I became more motivated to work from that perspective after I'd run out of 1-micron diamond paste and didn't really want to spend the money for some more. :D

    I still do strop with compound, at times. But as I mentioned earlier, it's usually only with the goal of adding polish to the bevels for specific uses (kitchen use, chisels for woodworking, etc), if my hones aren't quite enough to accomplish that on their own.
     
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  6. maximus83

    maximus83 Gold Member Gold Member

    Nov 7, 2011
    David, yes that's pretty much what I did. I found the Elmax slightly more difficult to sharpen than M390 (as in, slower to get equal level of sharpness), but not bad. I did essentially what Obsessed mentioned above, each grit I got the blade to a state of completeness (deburred, passing basic sharpness tests) before moving on to the next. At the end with the EF, blade was already cceptably sharp including shaving arm hair. But the quick effort to strop on THIS blade, paid off, it noticeably bumped up the performance in sharpening tests. Now it was popping arm hair, for instance. Whether that's worth it or necessary is obviously up to the individual; for sure I don't always strop. But if I could spend 5 minutes of stropping on my folders and field blades and get that extra bump in sharpness, I'd probably keep doing it. I'll probably try this progress on a few others blades, test after the EF plate, test again after the CBN storp, and see if it similarly appears to pay off doing the quick stropping step.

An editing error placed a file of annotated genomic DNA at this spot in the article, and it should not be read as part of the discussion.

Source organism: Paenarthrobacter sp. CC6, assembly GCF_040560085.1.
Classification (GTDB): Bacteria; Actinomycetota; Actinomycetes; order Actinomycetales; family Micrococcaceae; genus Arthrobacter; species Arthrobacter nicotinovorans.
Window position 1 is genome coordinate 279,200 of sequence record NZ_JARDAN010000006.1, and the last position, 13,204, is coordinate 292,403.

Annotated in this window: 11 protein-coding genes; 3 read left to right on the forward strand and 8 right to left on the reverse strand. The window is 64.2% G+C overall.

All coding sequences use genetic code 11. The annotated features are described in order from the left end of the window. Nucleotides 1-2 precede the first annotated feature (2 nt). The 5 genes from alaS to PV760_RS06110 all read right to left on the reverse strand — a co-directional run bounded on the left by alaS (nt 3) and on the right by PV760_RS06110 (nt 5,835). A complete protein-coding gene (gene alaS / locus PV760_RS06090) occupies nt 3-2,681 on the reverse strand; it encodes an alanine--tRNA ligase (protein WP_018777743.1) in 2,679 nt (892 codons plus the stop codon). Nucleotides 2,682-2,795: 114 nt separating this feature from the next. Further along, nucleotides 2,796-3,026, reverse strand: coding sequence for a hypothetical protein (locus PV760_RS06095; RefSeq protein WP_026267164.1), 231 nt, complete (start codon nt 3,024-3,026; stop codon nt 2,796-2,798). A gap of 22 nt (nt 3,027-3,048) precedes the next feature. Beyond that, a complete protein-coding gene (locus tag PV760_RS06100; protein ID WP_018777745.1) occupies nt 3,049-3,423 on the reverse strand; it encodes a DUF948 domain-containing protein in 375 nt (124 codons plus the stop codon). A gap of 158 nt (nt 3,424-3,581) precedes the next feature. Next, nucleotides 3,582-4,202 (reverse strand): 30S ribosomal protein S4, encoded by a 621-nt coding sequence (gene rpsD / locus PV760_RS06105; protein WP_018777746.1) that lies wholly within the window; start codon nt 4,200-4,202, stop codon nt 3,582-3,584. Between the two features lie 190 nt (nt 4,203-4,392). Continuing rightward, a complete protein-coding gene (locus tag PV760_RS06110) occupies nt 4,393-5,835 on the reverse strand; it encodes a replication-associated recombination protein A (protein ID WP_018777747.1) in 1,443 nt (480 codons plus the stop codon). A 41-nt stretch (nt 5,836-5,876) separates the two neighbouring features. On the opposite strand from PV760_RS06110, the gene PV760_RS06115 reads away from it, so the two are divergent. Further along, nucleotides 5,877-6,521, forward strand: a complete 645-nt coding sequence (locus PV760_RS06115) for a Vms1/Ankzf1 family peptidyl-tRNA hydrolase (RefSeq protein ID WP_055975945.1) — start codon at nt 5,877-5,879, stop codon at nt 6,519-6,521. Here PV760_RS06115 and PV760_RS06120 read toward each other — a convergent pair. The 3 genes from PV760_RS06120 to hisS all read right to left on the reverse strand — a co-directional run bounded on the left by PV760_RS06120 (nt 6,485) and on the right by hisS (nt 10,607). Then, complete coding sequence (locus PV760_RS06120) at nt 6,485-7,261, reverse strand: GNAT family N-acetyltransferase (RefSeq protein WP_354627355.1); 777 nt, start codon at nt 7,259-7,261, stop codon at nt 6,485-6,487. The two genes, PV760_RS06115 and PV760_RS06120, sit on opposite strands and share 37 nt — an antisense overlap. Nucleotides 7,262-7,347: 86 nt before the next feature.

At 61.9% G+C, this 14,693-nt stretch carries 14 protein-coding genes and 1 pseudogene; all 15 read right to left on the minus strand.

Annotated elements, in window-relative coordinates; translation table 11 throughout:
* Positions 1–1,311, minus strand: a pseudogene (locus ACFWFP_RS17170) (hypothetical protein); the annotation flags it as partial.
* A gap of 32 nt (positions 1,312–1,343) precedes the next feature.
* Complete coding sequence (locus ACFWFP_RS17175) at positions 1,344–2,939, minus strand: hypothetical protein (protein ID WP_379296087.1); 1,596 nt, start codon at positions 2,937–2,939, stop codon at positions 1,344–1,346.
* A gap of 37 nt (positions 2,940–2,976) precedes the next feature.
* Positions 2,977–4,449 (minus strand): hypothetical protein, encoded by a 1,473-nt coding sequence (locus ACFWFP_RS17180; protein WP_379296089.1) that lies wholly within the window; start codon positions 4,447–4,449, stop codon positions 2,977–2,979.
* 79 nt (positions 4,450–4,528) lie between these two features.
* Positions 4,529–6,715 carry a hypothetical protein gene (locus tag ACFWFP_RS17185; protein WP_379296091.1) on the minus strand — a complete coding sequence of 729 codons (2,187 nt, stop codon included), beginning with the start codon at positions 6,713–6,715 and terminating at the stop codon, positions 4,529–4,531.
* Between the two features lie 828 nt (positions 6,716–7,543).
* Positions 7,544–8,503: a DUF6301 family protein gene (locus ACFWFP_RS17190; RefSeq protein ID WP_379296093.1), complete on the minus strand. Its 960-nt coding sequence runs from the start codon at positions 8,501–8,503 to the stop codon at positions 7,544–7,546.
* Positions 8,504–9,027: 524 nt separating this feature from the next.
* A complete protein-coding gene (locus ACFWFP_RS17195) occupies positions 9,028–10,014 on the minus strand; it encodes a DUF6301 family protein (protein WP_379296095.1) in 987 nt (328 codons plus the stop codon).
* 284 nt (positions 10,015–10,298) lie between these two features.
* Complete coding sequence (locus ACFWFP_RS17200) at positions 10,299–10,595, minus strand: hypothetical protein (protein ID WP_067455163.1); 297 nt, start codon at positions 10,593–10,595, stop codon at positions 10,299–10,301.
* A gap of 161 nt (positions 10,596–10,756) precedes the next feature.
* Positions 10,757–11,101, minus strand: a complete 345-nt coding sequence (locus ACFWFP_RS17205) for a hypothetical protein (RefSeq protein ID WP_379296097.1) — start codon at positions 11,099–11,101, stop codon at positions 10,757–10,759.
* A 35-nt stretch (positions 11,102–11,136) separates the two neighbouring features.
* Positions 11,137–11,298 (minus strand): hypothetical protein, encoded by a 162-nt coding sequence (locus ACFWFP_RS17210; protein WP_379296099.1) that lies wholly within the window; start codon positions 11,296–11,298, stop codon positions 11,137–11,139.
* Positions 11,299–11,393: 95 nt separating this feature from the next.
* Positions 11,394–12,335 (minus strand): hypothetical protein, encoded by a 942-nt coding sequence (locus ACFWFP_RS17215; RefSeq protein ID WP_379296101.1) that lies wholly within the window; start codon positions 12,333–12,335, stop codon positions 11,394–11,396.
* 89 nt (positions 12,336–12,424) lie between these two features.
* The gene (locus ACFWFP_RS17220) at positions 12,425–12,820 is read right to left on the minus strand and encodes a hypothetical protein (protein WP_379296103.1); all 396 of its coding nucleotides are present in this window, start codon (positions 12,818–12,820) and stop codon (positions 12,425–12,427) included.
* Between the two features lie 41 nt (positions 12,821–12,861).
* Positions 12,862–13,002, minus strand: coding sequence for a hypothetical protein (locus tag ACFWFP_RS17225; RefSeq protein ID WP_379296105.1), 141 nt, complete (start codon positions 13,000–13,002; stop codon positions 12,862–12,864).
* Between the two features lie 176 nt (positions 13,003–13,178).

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  7. maximus83

    maximus83 Gold Member Gold Member

    Nov 7, 2011